When is a cold sore healed enough to kiss?

There is never a time when it is safe to kiss someone whilst you have cold sores.

Cold sores can be annoying. At times it may feel unfair and like you’re the only person suffering from this natural smooch deterrent, but rest assured, the white blisters surrounding your lips are incredibly common.

 

Also known as ‘herpes labialis’, they are caused by the herpes simplex virus (HSV). There are two types of HSV – HSV-1 and HSV-2. Both can cause cold sores, but HSV-2 is spread via contact with the genitals so you’d have to kiss someone during oral sex to be infected.

 

A cold sore (or fever blister) outbreak will usually result in small white sores forming on or surrounding your lips. These typically heal within 2 weeks.

 

Cold sores are highly contagious, and you should not kiss another person until blisters have healed completely. That includes abstaining from oral sex.

 

How do cold sores spread?

Approximately half the people in the world are carriers of HSV-1. Some of them may never notice any signs or blisters on the lips, whilst others may be more prone to cold sore outbreaks and get them multiple times a year.

 

Herpes simplex is spread via touching of the skin and contact with bodily fluids such as saliva (but also genital fluids in the case of HSV-2). That means you could contract HSV-1 by:

 

  • Kissing someone
  • Sharing a toothbrush
  • Sharing cutlery
  • Using the same towel
  • Oral sex

 

You should always avoid kissing someone with a cold sore because it could trigger a herpes flare-up in your partner.

 

When are cold sores contagious?

Cold sores are contagious during all stages of their development and healing process. That means you could easily spread HSV-1 or be responsible for another person breaking out during times when you have active sores.

 

Importantly, HSV-1 is infectious at all times, whether you have a cold sore or not. But you will be most contagious when the kiss blisters are opening up.

 

You should wait 3 to 4 days after your sores have disappeared before kissing someone.

 

I kissed someone with a cold sore. What should I do?

Don’t panic. Given that half the world population has HSV-1, there’s a good chance you do too.

 

The most important thing you can do is to monitor any breakouts. There is no way of knowing whether you will definitely get a cold sore if you kissed someone who has one. Your immune system may be strong enough to fight a flare-up.

 

If you notice redness developing around your lips, take an antiviral oral medication such as acyclovir, famciclovir or valacyclovir immediately. When treated early (within 48 hours of development), cold sores will heal much quicker.

 

You can also support your body’s natural defense mechanism by eating plenty of healthy foods, avoiding stress and exercising.

 

If you do not develop any symptoms, consider yourself lucky, but make sure you take measures not to pass on HSV-1 to others.

 

The time it takes for an outbreak to develop after kissing a person with a cold sore varies widely. It could take up to 20 days before you notice any signs that you contracted herpes.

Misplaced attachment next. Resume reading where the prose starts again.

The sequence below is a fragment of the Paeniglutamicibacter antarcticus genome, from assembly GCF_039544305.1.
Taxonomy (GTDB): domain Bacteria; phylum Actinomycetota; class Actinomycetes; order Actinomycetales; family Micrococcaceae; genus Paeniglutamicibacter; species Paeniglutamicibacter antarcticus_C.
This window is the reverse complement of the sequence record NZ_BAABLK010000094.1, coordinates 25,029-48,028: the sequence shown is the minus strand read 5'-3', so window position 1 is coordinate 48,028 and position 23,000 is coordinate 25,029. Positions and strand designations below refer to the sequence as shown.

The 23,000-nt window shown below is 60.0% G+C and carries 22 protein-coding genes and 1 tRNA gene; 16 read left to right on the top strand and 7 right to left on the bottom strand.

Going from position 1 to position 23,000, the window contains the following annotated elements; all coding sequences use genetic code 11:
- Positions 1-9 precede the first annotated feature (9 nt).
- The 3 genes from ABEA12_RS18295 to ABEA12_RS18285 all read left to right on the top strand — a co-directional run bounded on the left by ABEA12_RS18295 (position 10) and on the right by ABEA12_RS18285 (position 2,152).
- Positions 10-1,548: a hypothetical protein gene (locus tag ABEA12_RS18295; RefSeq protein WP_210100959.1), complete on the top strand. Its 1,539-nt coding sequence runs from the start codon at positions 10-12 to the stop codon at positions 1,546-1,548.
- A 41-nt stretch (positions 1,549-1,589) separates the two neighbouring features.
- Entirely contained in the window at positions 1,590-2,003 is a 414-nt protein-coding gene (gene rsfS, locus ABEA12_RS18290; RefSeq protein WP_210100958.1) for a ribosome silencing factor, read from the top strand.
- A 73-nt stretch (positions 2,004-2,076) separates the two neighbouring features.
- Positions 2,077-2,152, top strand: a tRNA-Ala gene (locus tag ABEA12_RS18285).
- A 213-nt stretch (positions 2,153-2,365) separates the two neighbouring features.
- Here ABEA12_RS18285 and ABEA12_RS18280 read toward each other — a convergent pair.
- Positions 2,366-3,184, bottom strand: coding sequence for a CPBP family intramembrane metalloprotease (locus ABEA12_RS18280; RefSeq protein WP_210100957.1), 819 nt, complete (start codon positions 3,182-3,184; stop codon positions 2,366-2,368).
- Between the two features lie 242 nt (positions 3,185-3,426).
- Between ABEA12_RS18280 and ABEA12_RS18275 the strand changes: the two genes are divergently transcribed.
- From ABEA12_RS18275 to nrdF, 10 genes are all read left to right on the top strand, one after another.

I accidentally kissed my baby with cold sore. What should I do?

Neonatal herpes can be very dangerous because babies don’t have a well-developed immune system. The risk of passing on HSV-1 to a baby is highest during the first month after birth.

 

Go and see a doctor if you kissed your baby during your active breakout.

 

If you notice any of the following signs, seek an immediate appointment with your healthcare provider:

 

  • Baby is not feeding
  • Has a fever
  • Has a skin rash or blisters on the eyes, mouth or skin
  • Is irritable

 

You should seek urgent medical attention if your baby:

 

  • Is difficult to wake up or becomes unresponsive
  • Starts gasping for air, has trouble breathing or breathes rapidly
  • Lacks energy
  • Develops blue skin or a blue tongue

 

Your doctor will usually treat your baby with an injection of an antiviral drug. Often the parent will also be prescribed medication for faster treatment.

 

In most cases, babies make a good recovery. But make sure you seek treatment for your child immediately because if left too long, the virus can spread to the organs. A third of infants with neonatal herpes die this way.

 

Summary

When is it safe to kiss someone after a cold sore? In short, it’s never safe to kiss someone with a cold sore and it’s best to wait a few days after blisters have completely healed before kissing another person.

 

Remember, it can take 10 to 14 days for cold sores to heal. You can speed up the healing process by taking or applying an antiviral medication.

 

References

  1. WHO. (2017, January 31). Herpes simplex virus. Retrieved from Who.int website: https://www.who.int/news-room/fact-sheets/detail/herpes-simplex-virus
  2. Harvard Health Publishing. (2015, April 28). Cold sores - Harvard Health. Retrieved November 6, 2019, from Harvard Health website: https://www.health.harvard.edu/oral-health/cold-sores
  3. Opstelten, W., Neven, A. K., & Eekhof, J. (2008). Treatment and prevention of herpes labialis. Canadian family physician Medecin de famille canadien, 54(12), 1683–1687.
  4. James, S. H., Sheffield, J. S., & Kimberlin, D. W. (2014). Mother-to-Child Transmission of Herpes Simplex Virus. Journal of the Pediatric Infectious Diseases Society, 3 Suppl 1(Suppl 1), S19–S23. https://doi.org/10.1093/jpids/piu050
  5. Allen, U. D., Robinson, J. L., & Canadian Paediatric Society, Infectious Diseases and Immunization Committee (2014). Prevention and management of neonatal herpes simplex virus infections. Paediatrics & child health, 19(4), 201–212. https://doi.org/10.1093/pch/19.4.201

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